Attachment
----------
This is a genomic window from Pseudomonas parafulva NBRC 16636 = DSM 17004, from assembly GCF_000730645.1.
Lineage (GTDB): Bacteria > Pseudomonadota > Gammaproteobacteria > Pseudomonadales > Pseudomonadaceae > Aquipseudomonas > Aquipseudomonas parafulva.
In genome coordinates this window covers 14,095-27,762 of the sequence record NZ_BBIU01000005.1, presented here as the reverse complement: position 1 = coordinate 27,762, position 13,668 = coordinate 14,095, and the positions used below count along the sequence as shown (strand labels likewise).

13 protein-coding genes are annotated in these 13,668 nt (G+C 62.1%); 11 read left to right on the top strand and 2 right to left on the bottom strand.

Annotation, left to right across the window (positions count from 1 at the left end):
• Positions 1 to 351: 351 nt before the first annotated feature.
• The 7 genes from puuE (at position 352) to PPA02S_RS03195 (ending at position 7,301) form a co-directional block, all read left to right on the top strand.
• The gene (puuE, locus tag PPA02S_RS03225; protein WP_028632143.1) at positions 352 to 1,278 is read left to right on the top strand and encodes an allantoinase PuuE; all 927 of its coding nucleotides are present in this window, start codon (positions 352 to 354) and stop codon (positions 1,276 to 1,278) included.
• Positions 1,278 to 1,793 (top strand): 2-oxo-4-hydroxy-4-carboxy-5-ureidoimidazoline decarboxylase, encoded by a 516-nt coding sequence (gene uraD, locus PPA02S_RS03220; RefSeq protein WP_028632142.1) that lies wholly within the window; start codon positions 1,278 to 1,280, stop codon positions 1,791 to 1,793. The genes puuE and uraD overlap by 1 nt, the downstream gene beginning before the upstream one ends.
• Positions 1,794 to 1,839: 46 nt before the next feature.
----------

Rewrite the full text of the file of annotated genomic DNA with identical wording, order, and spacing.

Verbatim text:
This is a genomic window from Pseudomonas parafulva NBRC 16636 = DSM 17004, from assembly GCF_000730645.1.
Lineage (GTDB): Bacteria > Pseudomonadota > Gammaproteobacteria > Pseudomonadales > Pseudomonadaceae > Aquipseudomonas > Aquipseudomonas parafulva.
In genome coordinates this window covers 14,095-27,762 of the sequence record NZ_BBIU01000005.1, presented here as the reverse complement: position 1 = coordinate 27,762, position 13,668 = coordinate 14,095, and the positions used below count along the sequence as shown (strand labels likewise).

13 protein-coding genes are annotated in these 13,668 nt (G+C 62.1%); 11 read left to right on the top strand and 2 right to left on the bottom strand.

Annotation, left to right across the window (positions count from 1 at the left end):
• Positions 1 to 351: 351 nt before the first annotated feature.
• The 7 genes from puuE (at position 352) to PPA02S_RS03195 (ending at position 7,301) form a co-directional block, all read left to right on the top strand.
• The gene (puuE, locus tag PPA02S_RS03225; protein WP_028632143.1) at positions 352 to 1,278 is read left to right on the top strand and encodes an allantoinase PuuE; all 927 of its coding nucleotides are present in this window, start codon (positions 352 to 354) and stop codon (positions 1,276 to 1,278) included.
• Positions 1,278 to 1,793 (top strand): 2-oxo-4-hydroxy-4-carboxy-5-ureidoimidazoline decarboxylase, encoded by a 516-nt coding sequence (gene uraD, locus PPA02S_RS03220; RefSeq protein WP_028632142.1) that lies wholly within the window; start codon positions 1,278 to 1,280, stop codon positions 1,791 to 1,793. The genes puuE and uraD overlap by 1 nt, the downstream gene beginning before the upstream one ends.
• Positions 1,794 to 1,839: 46 nt before the next feature.